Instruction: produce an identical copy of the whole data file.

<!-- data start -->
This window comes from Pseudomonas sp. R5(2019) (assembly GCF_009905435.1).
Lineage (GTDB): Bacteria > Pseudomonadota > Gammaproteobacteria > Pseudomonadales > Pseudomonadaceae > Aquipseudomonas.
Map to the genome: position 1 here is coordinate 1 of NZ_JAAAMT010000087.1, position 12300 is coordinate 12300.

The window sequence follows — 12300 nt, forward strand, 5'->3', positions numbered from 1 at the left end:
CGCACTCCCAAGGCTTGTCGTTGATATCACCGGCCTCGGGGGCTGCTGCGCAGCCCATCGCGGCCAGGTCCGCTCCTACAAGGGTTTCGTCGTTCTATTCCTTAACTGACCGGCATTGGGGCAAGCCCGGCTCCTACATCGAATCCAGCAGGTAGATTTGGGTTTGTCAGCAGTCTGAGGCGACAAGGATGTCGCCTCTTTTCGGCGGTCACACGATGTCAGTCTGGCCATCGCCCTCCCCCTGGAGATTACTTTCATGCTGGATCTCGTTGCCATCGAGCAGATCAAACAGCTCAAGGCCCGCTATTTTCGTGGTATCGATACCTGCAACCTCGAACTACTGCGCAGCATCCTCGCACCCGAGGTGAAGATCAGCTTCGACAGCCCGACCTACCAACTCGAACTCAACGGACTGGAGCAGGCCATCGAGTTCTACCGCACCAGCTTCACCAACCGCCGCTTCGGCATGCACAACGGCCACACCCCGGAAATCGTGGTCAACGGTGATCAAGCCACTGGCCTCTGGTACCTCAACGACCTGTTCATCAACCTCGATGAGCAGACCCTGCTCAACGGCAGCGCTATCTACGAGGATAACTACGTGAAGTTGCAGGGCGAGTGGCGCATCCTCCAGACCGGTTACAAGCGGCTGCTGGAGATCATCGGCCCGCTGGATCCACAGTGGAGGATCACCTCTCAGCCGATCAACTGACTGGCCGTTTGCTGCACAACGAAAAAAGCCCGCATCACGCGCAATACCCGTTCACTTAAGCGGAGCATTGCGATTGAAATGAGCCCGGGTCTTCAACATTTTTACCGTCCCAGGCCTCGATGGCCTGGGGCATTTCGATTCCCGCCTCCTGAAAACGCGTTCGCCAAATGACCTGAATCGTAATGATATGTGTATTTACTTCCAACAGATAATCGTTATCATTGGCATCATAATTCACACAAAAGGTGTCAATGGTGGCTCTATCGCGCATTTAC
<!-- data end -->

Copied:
This window comes from Pseudomonas sp. R5(2019) (assembly GCF_009905435.1).
Lineage (GTDB): Bacteria > Pseudomonadota > Gammaproteobacteria > Pseudomonadales > Pseudomonadaceae > Aquipseudomonas.
Map to the genome: position 1 here is coordinate 1 of NZ_JAAAMT010000087.1, position 12300 is coordinate 12300.

The window sequence follows — 12300 nt, forward strand, 5'->3', positions numbered from 1 at the left end:
CGCACTCCCAAGGCTTGTCGTTGATATCACCGGCCTCGGGGGCTGCTGCGCAGCCCATCGCGGCCAGGTCCGCTCCTACAAGGGTTTCGTCGTTCTATTCCTTAACTGACCGGCATTGGGGCAAGCCCGGCTCCTACATCGAATCCAGCAGGTAGATTTGGGTTTGTCAGCAGTCTGAGGCGACAAGGATGTCGCCTCTTTTCGGCGGTCACACGATGTCAGTCTGGCCATCGCCCTCCCCCTGGAGATTACTTTCATGCTGGATCTCGTTGCCATCGAGCAGATCAAACAGCTCAAGGCCCGCTATTTTCGTGGTATCGATACCTGCAACCTCGAACTACTGCGCAGCATCCTCGCACCCGAGGTGAAGATCAGCTTCGACAGCCCGACCTACCAACTCGAACTCAACGGACTGGAGCAGGCCATCGAGTTCTACCGCACCAGCTTCACCAACCGCCGCTTCGGCATGCACAACGGCCACACCCCGGAAATCGTGGTCAACGGTGATCAAGCCACTGGCCTCTGGTACCTCAACGACCTGTTCATCAACCTCGATGAGCAGACCCTGCTCAACGGCAGCGCTATCTACGAGGATAACTACGTGAAGTTGCAGGGCGAGTGGCGCATCCTCCAGACCGGTTACAAGCGGCTGCTGGAGATCATCGGCCCGCTGGATCCACAGTGGAGGATCACCTCTCAGCCGATCAACTGACTGGCCGTTTGCTGCACAACGAAAAAAGCCCGCATCACGCGCAATACCCGTTCACTTAAGCGGAGCATTGCGATTGAAATGAGCCCGGGTCTTCAACATTTTTACCGTCCCAGGCCTCGATGGCCTGGGGCATTTCGATTCCCGCCTCCTGAAAACGCGTTCGCCAAATGACCTGAATCGTAATGATATGTGTATTTACTTCCAACAGATAATCGTTATCATTGGCATCATAATTCACACAAAAGGTGTCAATGGTGGCTCTATCGCGCATTTAC